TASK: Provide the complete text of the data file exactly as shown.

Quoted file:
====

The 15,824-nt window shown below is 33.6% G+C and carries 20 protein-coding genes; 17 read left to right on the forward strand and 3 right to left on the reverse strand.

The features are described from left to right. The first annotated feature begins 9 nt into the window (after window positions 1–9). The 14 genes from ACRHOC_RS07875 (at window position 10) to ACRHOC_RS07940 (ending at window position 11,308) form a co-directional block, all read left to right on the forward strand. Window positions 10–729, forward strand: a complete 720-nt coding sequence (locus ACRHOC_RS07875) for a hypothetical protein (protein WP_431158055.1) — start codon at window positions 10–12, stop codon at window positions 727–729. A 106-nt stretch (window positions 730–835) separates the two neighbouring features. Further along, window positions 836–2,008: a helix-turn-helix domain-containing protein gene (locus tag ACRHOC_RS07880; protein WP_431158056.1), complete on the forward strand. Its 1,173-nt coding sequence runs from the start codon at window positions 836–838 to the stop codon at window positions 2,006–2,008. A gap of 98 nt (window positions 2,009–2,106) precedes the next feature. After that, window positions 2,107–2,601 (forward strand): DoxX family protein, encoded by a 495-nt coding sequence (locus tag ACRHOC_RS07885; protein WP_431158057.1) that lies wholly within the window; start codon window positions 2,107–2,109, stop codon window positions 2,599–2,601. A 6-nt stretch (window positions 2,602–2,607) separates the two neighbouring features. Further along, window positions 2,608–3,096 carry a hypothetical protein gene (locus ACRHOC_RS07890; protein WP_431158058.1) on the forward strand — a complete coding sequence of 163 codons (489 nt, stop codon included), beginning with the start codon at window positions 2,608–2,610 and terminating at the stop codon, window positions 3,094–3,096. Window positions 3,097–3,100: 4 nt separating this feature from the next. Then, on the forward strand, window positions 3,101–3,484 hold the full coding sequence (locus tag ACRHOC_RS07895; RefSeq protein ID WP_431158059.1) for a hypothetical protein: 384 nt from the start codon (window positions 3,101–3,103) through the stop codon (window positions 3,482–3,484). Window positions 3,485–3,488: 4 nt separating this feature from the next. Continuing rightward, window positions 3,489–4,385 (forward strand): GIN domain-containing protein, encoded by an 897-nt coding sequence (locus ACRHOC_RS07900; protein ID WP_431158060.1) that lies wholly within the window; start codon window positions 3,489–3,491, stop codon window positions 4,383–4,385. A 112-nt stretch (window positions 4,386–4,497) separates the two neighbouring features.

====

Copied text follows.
The 15,824-nt window shown below is 33.6% G+C and carries 20 protein-coding genes; 17 read left to right on the forward strand and 3 right to left on the reverse strand.

The features are described from left to right. The first annotated feature begins 9 nt into the window (after window positions 1–9). The 14 genes from ACRHOC_RS07875 (at window position 10) to ACRHOC_RS07940 (ending at window position 11,308) form a co-directional block, all read left to right on the forward strand. Window positions 10–729, forward strand: a complete 720-nt coding sequence (locus ACRHOC_RS07875) for a hypothetical protein (protein WP_431158055.1) — start codon at window positions 10–12, stop codon at window positions 727–729. A 106-nt stretch (window positions 730–835) separates the two neighbouring features. Further along, window positions 836–2,008: a helix-turn-helix domain-containing protein gene (locus tag ACRHOC_RS07880; protein WP_431158056.1), complete on the forward strand. Its 1,173-nt coding sequence runs from the start codon at window positions 836–838 to the stop codon at window positions 2,006–2,008. A gap of 98 nt (window positions 2,009–2,106) precedes the next feature. After that, window positions 2,107–2,601 (forward strand): DoxX family protein, encoded by a 495-nt coding sequence (locus tag ACRHOC_RS07885; protein WP_431158057.1) that lies wholly within the window; start codon window positions 2,107–2,109, stop codon window positions 2,599–2,601. A 6-nt stretch (window positions 2,602–2,607) separates the two neighbouring features. Further along, window positions 2,608–3,096 carry a hypothetical protein gene (locus ACRHOC_RS07890; protein WP_431158058.1) on the forward strand — a complete coding sequence of 163 codons (489 nt, stop codon included), beginning with the start codon at window positions 2,608–2,610 and terminating at the stop codon, window positions 3,094–3,096. Window positions 3,097–3,100: 4 nt separating this feature from the next. Then, on the forward strand, window positions 3,101–3,484 hold the full coding sequence (locus tag ACRHOC_RS07895; RefSeq protein ID WP_431158059.1) for a hypothetical protein: 384 nt from the start codon (window positions 3,101–3,103) through the stop codon (window positions 3,482–3,484). Window positions 3,485–3,488: 4 nt separating this feature from the next. Continuing rightward, window positions 3,489–4,385 (forward strand): GIN domain-containing protein, encoded by an 897-nt coding sequence (locus ACRHOC_RS07900; protein ID WP_431158060.1) that lies wholly within the window; start codon window positions 3,489–3,491, stop codon window positions 4,383–4,385. A 112-nt stretch (window positions 4,386–4,497) separates the two neighbouring features.